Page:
Wednesday, February 19, 2014

Mom Moved In

I've been under water lately--or it seems--we've been so busy. My 89 year old mother moved in with us (just after I returned from Grandparent Camp last summer) and it has been exhausting. Some of us in the sandwich generation are squarely between parents and children/grandchildren. It's a blessing.

I know that sounds odd to call it a blessing when I just said I was under water from all the activity, but I've seen people who have no one. Little ladies in nursing homes. Men on the streets. I'm blessed to be able to care for my mother and also be involved with my children and grandchildren.

Sure, it's a lot of work sometimes. We had to organize Mom's things, renovate the house to make it viable, sell the things she couldn't use, move her here and merge our ways of doing things. It was very difficult for her too. I've learned so many things about my mother as an adult that were not apparent from a child's perspective. Who knew she didn't like fuzzy blankets? Or floor lamps?

We'll try to manage holidays, attendance at weddings, vacations, illnesses, food, football weekends, heating, air conditioning and television volume. That's a good start and there will be more to come.

It's amazing how a drive to Kure Beach, where we look out at the waves, hear the gulls, watch the tourists and eat hand dipped ice cream is like a spa retreat for my mother--totally relaxing. That's not so difficult and a lot less expensive than a spa.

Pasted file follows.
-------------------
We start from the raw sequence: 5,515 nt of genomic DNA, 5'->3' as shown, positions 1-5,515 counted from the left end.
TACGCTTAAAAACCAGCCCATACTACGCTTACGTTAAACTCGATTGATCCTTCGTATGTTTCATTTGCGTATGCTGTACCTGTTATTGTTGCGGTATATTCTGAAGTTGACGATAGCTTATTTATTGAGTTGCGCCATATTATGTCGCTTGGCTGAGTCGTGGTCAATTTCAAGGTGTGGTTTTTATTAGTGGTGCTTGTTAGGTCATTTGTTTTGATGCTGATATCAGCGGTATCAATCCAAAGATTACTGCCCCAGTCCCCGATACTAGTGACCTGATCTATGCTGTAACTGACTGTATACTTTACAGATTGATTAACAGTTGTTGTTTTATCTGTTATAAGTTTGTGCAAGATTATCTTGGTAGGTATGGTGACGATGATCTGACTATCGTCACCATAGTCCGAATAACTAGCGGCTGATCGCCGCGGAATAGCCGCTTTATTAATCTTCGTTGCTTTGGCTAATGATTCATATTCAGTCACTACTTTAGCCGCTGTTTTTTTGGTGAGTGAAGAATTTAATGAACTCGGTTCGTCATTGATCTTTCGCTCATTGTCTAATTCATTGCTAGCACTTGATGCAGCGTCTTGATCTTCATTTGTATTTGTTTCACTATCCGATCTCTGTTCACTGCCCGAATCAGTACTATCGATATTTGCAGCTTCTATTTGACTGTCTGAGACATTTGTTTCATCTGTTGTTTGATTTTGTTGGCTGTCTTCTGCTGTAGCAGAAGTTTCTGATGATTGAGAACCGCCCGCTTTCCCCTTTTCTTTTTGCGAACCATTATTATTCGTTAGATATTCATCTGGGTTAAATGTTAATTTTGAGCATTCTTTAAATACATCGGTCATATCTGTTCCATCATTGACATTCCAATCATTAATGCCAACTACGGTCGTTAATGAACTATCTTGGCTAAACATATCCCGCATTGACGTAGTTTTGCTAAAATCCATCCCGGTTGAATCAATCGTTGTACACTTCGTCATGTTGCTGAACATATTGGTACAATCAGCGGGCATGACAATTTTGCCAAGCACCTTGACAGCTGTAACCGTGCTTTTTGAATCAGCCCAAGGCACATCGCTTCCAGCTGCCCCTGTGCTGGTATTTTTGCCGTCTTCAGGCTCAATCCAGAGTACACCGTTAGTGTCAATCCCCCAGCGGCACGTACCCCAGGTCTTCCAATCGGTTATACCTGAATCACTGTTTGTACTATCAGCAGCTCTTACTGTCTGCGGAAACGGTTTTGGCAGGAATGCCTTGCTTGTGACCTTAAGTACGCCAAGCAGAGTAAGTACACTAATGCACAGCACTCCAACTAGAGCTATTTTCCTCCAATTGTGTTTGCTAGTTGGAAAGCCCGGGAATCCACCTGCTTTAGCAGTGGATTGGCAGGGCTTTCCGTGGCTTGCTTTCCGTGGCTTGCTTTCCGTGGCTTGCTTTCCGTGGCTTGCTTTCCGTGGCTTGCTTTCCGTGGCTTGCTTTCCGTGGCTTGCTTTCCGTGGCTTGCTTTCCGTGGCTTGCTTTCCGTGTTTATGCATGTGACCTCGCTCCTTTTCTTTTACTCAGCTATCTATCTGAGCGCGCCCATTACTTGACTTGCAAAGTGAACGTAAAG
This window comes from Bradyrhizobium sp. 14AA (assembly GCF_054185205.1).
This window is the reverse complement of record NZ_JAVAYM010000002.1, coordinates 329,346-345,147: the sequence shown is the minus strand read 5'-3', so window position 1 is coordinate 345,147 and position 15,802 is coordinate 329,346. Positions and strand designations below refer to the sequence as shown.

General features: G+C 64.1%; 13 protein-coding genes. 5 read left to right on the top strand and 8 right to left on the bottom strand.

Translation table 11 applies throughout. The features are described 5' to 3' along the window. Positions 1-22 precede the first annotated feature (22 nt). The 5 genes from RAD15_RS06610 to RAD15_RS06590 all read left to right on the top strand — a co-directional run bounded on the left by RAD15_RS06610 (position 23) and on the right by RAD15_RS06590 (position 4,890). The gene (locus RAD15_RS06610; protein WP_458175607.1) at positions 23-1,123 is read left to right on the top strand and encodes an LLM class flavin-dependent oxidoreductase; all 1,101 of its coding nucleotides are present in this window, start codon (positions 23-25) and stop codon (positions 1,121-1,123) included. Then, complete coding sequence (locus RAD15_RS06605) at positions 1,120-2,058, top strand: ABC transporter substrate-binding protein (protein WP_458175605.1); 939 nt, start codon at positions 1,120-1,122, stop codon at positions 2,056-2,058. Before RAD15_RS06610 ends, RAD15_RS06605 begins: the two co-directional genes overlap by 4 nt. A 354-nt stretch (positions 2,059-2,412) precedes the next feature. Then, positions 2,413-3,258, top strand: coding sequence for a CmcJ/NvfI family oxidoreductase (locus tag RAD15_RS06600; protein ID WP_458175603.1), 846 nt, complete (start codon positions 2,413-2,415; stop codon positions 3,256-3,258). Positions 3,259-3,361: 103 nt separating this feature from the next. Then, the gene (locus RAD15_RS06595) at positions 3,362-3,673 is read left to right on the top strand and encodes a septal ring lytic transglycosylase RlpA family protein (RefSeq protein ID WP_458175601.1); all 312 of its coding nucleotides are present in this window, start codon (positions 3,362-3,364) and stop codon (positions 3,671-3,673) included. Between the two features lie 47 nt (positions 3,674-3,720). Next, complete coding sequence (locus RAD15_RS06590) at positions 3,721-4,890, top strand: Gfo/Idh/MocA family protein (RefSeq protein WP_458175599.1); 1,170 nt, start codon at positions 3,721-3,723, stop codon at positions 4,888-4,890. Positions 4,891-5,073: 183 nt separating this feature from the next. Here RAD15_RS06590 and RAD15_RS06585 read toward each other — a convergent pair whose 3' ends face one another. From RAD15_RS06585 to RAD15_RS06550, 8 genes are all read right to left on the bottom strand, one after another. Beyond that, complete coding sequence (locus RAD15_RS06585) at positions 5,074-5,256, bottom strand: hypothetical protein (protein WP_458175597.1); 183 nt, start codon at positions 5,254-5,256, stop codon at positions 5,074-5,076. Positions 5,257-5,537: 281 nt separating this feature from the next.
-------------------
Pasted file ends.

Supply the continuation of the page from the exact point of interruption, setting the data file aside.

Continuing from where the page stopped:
Our State Magazine asked clergy from around the state to submit a prayer for North Carolina in one issue. The ones they gathered are moving and more than a prayer--they are epistles to the good life here.

It made me think about asking family members to write a prayer for our family. What would yours say?

Not On Salt Water

I'm a coastal resident, but in all seasons I think of the mountains.

In the song, "Reno,"  Nic Cowan asks, "What drives you to create?" The song tells us, "I never had a choice to make. It chose me long before I wrote..." One man returns to create paintings in the place where he was born. I understand that.

The mountains wear a comforter of snow right now, but soon enough buds will peer out from the trees in preparation for spring. I found this photo from last April taken at Wildacres Retreat in Little Switzerland, NC.  It's a place where artists of all persuasions go to hone their crafts.
View from Wildacres Retreat, c. 2013 Susan E. Hance

It was a magical experience, driving higher and higher into the mountains on zigzagging roads ("sigogglin" in mountain talk) that almost let you look at the back of the car coming around.
Then suspending all reality to do nothing but write and commune with nature and other artists was a soul-nourishing experience. I hope I get that chance again.
Of course by summer, the mountain trees and flowers will flourish, just waiting to blaze into autumn.
Meanwhile, I'll enjoy the sound of seagulls, warm sun on my face and sand in my shoes.
The Grounds at Wildacres, April 2013